This year marks the 75th anniversary of the release of Casablanca, one of the most celebrated motion pictures of the 20th century. It’s a film full of excellent performances, great dialogue, and memorable quotes (that are often misquoted). It also contains exotic locales, intrigue, humor and a few plot points that don’t make a lot of sense. For instance, letters of transit signed by Charles DeGaulle would be worthless, since DeGaulle was a leader of the French Resistance to the Nazi occupation of France at the time of the film’s production and release.
As much as we love Humphrey Bogart, Ingrid Bergman and Claude Rains (all of whom were nominated for Oscars, and none of them won!), the most powerful scene for us is one where the principals are almost incidental. It’s the scene where Nazis have taken over Sam’s piano and are singing the German nationalist song “Die Wacht am Rhein (“The Watch On The Rhine”). Enraged by this, Victor Laszlo requests the house band play “La Marseillaise,” the French national anthem. The crowd at Rick’s Cafe Americane take their cue from Victor and joins together in song to drown out the Nazis.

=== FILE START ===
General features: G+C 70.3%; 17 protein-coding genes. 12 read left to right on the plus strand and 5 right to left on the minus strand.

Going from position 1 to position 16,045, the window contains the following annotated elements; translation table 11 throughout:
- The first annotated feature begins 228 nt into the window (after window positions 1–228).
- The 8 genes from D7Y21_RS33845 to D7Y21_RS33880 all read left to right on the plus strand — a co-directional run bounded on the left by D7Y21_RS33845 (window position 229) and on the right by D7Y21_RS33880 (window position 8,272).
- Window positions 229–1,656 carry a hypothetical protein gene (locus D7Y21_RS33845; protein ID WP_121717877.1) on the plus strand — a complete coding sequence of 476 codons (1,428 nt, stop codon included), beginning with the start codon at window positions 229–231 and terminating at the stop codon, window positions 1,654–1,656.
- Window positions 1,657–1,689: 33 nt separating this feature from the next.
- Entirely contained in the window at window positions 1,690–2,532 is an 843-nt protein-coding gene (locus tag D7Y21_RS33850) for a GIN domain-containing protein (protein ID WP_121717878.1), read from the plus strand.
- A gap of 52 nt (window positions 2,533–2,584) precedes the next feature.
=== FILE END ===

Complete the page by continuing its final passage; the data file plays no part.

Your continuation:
The message is simple but powerful: “There are more of us than there are of them.”
Since Casablanca premiered during the darkest days of World War II, the power of this message cannot be overestimated. World War II is long over, but this a message that still resonates. While oppressive forces remain a constant in the world, they will always be outnumbered by the good people who will win out in the end. The “Marseillaise” scene never fails to bring tears to our eyes. That’s why Casablanca remains relevant today and also why it still appeals to movie fans born long after the war.
Casablanca screens at the Byrd, under the Big Screen Classics banner theme “April in Paris”.
Wednesday, April 5th @ 7:15 PM
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Wednesday, April 12th @ 4:30 PM
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